Audible Illusions Modulus 3A preamplifier Follow-Up part 2
On Palace Music's Viva Last Blues (Palace/Drag City Records PR4/DC65), a minimally miked recording of a unique folk/rock band by the great Steve Albini, the PH-3 rendered individual instruments—acoustic and electric—lead singer Will Oldham's whiny voice, and the room in which the band was playing, with Viewlex-like three-dimensionality and authority. You want to hear cymbals crash as they do live? A snare crack as it would in real life? You want to hear an Appalachian springboard to some very strange, but intoxicating and emotionally pure mountain music? Check this record out.
I pulled out an original pressing of The Mothers Of Invention's Burnt Weenie Sandwich (Reprise/Bizarre RS 6370), which I hadn't played in many years. Through either phono section, I was astounded by how much better the recording sounded than I'd remembered it. It was three-dimensional through either one, but with the PH-3, each voice, each finger pop in "White Port and Lemon Juice," was layered front-to-back in space with greater authority and three dimensionality, to the point where the picture jumped out holographically, Q-Sound fashion.
I want to emphasize that the job at hand is for me to put a microscope up to these products and almost exaggerate distinctions in order to make them clear. The differences between the PH-3 and the Modulus 3A, while consistent without regard to associated cabling and such, are of the same order of magnitude as changes in cabling or changes in tubes. For instance, I could get creamier, lusher midrange from the Audible with a changeover to vintage tubes, albeit with the addition of some noise and a loss of bass extension and dynamics. I chose to conduct this review using the stock Sovtek 6922s supplied with both units.
The audible aside
Differences aside, the two phono sections share many attractive attributes: sufficient gain for very low-output MC cartridges (the Audible has somewhat higher gain); a big, expansive, airy soundstage; superb image focus (with the Audible, above the low bass); the ability to present instruments with convincing harmonic envelopes; a complete lack of grain and etch; very deep bass; outstanding high-frequency extension and transient response; fine dynamic contrasts at both high and low levels; and an overall ease and sense of musical purity that allows you to forget about the electronics and just hear the music. Both offer a rich yet subtle sonic palette—the kind most analog lovers crave. And both are subjectively dead quiet at very high levels of gain. No tube rush or noise.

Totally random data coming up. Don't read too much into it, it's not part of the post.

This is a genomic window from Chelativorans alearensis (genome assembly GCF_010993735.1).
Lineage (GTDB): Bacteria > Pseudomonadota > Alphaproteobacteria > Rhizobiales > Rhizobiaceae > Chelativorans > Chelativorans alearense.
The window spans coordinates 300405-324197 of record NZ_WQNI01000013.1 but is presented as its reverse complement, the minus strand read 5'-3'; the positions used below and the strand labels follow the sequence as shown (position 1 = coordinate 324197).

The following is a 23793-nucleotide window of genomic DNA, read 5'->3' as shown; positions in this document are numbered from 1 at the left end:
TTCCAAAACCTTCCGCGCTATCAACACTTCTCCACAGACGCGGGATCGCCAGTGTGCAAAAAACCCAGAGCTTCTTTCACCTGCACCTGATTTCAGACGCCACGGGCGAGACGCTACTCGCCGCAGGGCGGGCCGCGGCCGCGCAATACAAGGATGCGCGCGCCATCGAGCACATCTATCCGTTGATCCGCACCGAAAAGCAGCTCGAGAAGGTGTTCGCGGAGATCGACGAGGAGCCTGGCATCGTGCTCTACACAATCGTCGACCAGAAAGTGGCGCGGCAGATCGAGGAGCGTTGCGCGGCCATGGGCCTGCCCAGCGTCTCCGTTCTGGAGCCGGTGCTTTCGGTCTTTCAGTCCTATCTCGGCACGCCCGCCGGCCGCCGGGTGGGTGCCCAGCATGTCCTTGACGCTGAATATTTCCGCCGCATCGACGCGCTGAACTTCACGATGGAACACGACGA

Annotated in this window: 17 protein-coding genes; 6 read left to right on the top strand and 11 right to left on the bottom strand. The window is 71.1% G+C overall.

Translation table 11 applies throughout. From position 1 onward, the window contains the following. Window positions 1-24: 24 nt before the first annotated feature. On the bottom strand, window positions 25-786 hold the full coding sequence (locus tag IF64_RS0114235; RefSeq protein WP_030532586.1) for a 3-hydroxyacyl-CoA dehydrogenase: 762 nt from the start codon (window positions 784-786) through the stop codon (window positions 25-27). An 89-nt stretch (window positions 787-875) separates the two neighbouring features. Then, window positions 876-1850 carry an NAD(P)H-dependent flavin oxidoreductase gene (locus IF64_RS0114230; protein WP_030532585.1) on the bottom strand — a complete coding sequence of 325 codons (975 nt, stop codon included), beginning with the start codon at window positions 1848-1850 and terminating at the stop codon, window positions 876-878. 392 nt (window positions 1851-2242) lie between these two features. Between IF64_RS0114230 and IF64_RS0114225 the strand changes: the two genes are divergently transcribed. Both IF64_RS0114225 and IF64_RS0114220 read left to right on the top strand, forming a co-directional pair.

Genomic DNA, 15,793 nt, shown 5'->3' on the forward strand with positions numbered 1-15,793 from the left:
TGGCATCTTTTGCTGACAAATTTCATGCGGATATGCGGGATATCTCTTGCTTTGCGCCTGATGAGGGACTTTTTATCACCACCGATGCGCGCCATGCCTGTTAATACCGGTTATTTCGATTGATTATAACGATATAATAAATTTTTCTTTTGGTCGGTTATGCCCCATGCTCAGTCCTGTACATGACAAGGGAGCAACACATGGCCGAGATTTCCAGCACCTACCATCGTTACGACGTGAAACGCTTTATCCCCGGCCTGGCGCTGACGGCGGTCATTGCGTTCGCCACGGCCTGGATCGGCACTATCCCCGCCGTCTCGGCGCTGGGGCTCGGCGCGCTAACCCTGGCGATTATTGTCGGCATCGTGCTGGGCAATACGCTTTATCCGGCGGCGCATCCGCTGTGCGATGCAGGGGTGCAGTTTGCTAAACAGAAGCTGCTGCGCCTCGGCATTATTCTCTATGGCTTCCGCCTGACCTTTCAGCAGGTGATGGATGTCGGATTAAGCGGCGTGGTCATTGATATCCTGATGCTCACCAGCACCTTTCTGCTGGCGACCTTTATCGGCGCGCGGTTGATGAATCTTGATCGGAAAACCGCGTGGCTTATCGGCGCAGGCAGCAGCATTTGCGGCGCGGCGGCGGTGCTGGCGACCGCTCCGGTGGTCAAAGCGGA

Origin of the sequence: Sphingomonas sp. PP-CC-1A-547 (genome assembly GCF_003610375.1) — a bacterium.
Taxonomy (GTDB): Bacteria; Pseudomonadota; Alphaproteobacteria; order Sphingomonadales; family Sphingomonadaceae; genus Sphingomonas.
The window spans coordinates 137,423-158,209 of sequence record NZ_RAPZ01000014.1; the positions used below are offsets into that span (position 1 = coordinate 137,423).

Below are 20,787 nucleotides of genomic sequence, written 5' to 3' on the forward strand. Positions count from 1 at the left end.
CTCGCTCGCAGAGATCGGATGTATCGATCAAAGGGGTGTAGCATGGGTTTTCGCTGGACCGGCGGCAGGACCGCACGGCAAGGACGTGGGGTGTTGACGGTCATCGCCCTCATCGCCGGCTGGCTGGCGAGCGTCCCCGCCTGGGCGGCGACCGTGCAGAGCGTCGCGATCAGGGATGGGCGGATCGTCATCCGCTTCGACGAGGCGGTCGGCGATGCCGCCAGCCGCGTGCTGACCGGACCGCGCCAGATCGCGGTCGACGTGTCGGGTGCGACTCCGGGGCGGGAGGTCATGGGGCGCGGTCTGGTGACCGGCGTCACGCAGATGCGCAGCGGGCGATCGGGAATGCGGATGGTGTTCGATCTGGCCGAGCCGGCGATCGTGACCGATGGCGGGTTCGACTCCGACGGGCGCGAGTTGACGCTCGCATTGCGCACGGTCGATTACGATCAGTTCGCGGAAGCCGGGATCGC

So I'm not going to tell you how strings sound, or bassoons or horns or reeds—both of these units get them fundamentally correct, and neither sounds etched or bright or hard or grainy or soft or mushy or dull or thin or pinched. That's why the Audible is a Class A component, and that's why the PH-3 should and probably will be.
That said, the Audio Research PH-3 offers a more disciplined and coherent overall presentation. Where the Audible is content to "let go" of low-level bass details, the PH-3 holds on till the bitter end. The resulting low-level focus adds to the sense of overall musical realism and to the portrayal of three-dimensional, credible images way out to the farthest reaches of the back of the soundstage. More important, it gives the PH-3 a sense of schving that'll get you movin' and groovin' big-time. If you're a rhythm and pace kind of listener, the PH-3 is one phono section you ought to hear.
I realize that with each accolade I throw at the PH-3 I will infuriate some of you—given how I raved in February about the Audible 3A's phono section. Well, you know, that's the way it goes. I own my 3A and it's a fabulous preamp—cost aside. If I leave the PH-3 out of the system for a while—something I did many times—the 3A's outstanding performance leaves me very satisfied. It is everything I said it was in my review. And if you need that last bit of resolution and detail on top, you might prefer the 3A's phono section, despite its weaker bass control.—Michael Fremer